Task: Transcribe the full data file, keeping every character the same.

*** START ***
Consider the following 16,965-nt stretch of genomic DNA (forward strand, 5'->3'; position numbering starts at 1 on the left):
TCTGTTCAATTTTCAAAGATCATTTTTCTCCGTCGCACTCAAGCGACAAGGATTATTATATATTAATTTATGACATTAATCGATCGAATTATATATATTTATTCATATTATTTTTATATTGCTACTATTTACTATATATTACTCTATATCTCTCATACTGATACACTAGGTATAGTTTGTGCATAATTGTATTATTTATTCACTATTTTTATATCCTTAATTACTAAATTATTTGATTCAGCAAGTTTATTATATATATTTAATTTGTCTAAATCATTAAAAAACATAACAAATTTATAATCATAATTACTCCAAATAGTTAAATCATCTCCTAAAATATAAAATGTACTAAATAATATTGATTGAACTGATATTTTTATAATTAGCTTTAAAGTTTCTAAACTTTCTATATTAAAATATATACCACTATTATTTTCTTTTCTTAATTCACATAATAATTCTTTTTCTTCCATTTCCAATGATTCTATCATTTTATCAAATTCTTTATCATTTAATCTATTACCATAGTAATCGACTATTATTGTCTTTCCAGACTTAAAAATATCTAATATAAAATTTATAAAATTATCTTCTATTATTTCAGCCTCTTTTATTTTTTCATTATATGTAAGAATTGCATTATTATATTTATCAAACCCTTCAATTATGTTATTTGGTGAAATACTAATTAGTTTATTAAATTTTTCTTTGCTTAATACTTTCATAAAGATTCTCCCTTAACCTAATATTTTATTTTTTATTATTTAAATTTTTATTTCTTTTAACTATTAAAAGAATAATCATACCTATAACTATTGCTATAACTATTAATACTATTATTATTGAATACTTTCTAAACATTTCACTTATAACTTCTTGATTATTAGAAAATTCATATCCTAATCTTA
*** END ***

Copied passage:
Consider the following 16,965-nt stretch of genomic DNA (forward strand, 5'->3'; position numbering starts at 1 on the left):
TCTGTTCAATTTTCAAAGATCATTTTTCTCCGTCGCACTCAAGCGACAAGGATTATTATATATTAATTTATGACATTAATCGATCGAATTATATATATTTATTCATATTATTTTTATATTGCTACTATTTACTATATATTACTCTATATCTCTCATACTGATACACTAGGTATAGTTTGTGCATAATTGTATTATTTATTCACTATTTTTATATCCTTAATTACTAAATTATTTGATTCAGCAAGTTTATTATATATATTTAATTTGTCTAAATCATTAAAAAACATAACAAATTTATAATCATAATTACTCCAAATAGTTAAATCATCTCCTAAAATATAAAATGTACTAAATAATATTGATTGAACTGATATTTTTATAATTAGCTTTAAAGTTTCTAAACTTTCTATATTAAAATATATACCACTATTATTTTCTTTTCTTAATTCACATAATAATTCTTTTTCTTCCATTTCCAATGATTCTATCATTTTATCAAATTCTTTATCATTTAATCTATTACCATAGTAATCGACTATTATTGTCTTTCCAGACTTAAAAATATCTAATATAAAATTTATAAAATTATCTTCTATTATTTCAGCCTCTTTTATTTTTTCATTATATGTAAGAATTGCATTATTATATTTATCAAACCCTTCAATTATGTTATTTGGTGAAATACTAATTAGTTTATTAAATTTTTCTTTGCTTAATACTTTCATAAAGATTCTCCCTTAACCTAATATTTTATTTTTTATTATTTAAATTTTTATTTCTTTTAACTATTAAAAGAATAATCATACCTATAACTATTGCTATAACTATTAATACTATTATTATTGAATACTTTCTAAACATTTCACTTATAACTTCTTGATTATTAGAAAATTCATATCCTAATCTTA